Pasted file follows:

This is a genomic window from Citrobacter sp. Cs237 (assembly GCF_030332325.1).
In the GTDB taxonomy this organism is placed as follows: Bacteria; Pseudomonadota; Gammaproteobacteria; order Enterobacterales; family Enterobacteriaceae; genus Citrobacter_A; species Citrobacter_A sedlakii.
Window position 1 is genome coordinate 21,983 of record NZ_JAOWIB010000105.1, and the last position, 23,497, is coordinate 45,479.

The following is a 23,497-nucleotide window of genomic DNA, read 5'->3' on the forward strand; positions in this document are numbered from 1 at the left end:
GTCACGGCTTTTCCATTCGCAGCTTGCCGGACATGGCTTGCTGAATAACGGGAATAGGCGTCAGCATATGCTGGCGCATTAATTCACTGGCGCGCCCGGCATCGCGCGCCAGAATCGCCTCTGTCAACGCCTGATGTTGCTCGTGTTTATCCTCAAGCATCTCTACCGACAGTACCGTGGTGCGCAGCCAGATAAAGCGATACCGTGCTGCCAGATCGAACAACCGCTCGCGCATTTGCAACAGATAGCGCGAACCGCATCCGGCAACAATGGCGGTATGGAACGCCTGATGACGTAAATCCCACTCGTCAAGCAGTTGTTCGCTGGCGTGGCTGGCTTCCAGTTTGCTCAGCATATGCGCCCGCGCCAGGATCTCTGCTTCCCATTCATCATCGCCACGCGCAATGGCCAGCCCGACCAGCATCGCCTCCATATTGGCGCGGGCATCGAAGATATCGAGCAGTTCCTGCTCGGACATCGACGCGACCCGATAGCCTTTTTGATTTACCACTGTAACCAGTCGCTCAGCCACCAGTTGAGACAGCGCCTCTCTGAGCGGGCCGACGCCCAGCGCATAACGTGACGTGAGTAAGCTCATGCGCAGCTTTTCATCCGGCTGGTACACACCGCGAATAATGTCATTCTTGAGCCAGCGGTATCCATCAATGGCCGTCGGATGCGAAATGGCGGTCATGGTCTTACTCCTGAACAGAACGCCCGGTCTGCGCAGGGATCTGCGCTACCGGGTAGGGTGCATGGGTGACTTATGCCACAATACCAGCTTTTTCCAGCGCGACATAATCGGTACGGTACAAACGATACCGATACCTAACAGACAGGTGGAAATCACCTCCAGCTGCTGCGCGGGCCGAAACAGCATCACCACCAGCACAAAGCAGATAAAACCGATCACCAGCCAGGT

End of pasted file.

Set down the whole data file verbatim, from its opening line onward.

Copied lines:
This is a genomic window from Citrobacter sp. Cs237 (assembly GCF_030332325.1).
In the GTDB taxonomy this organism is placed as follows: Bacteria; Pseudomonadota; Gammaproteobacteria; order Enterobacterales; family Enterobacteriaceae; genus Citrobacter_A; species Citrobacter_A sedlakii.
Window position 1 is genome coordinate 21,983 of record NZ_JAOWIB010000105.1, and the last position, 23,497, is coordinate 45,479.

The following is a 23,497-nucleotide window of genomic DNA, read 5'->3' on the forward strand; positions in this document are numbered from 1 at the left end:
GTCACGGCTTTTCCATTCGCAGCTTGCCGGACATGGCTTGCTGAATAACGGGAATAGGCGTCAGCATATGCTGGCGCATTAATTCACTGGCGCGCCCGGCATCGCGCGCCAGAATCGCCTCTGTCAACGCCTGATGTTGCTCGTGTTTATCCTCAAGCATCTCTACCGACAGTACCGTGGTGCGCAGCCAGATAAAGCGATACCGTGCTGCCAGATCGAACAACCGCTCGCGCATTTGCAACAGATAGCGCGAACCGCATCCGGCAACAATGGCGGTATGGAACGCCTGATGACGTAAATCCCACTCGTCAAGCAGTTGTTCGCTGGCGTGGCTGGCTTCCAGTTTGCTCAGCATATGCGCCCGCGCCAGGATCTCTGCTTCCCATTCATCATCGCCACGCGCAATGGCCAGCCCGACCAGCATCGCCTCCATATTGGCGCGGGCATCGAAGATATCGAGCAGTTCCTGCTCGGACATCGACGCGACCCGATAGCCTTTTTGATTTACCACTGTAACCAGTCGCTCAGCCACCAGTTGAGACAGCGCCTCTCTGAGCGGGCCGACGCCCAGCGCATAACGTGACGTGAGTAAGCTCATGCGCAGCTTTTCATCCGGCTGGTACACACCGCGAATAATGTCATTCTTGAGCCAGCGGTATCCATCAATGGCCGTCGGATGCGAAATGGCGGTCATGGTCTTACTCCTGAACAGAACGCCCGGTCTGCGCAGGGATCTGCGCTACCGGGTAGGGTGCATGGGTGACTTATGCCACAATACCAGCTTTTTCCAGCGCGACATAATCGGTACGGTACAAACGATACCGATACCTAACAGACAGGTGGAAATCACCTCCAGCTGCTGCGCGGGCCGAAACAGCATCACCACCAGCACAAAGCAGATAAAACCGATCACCAGCCAGGT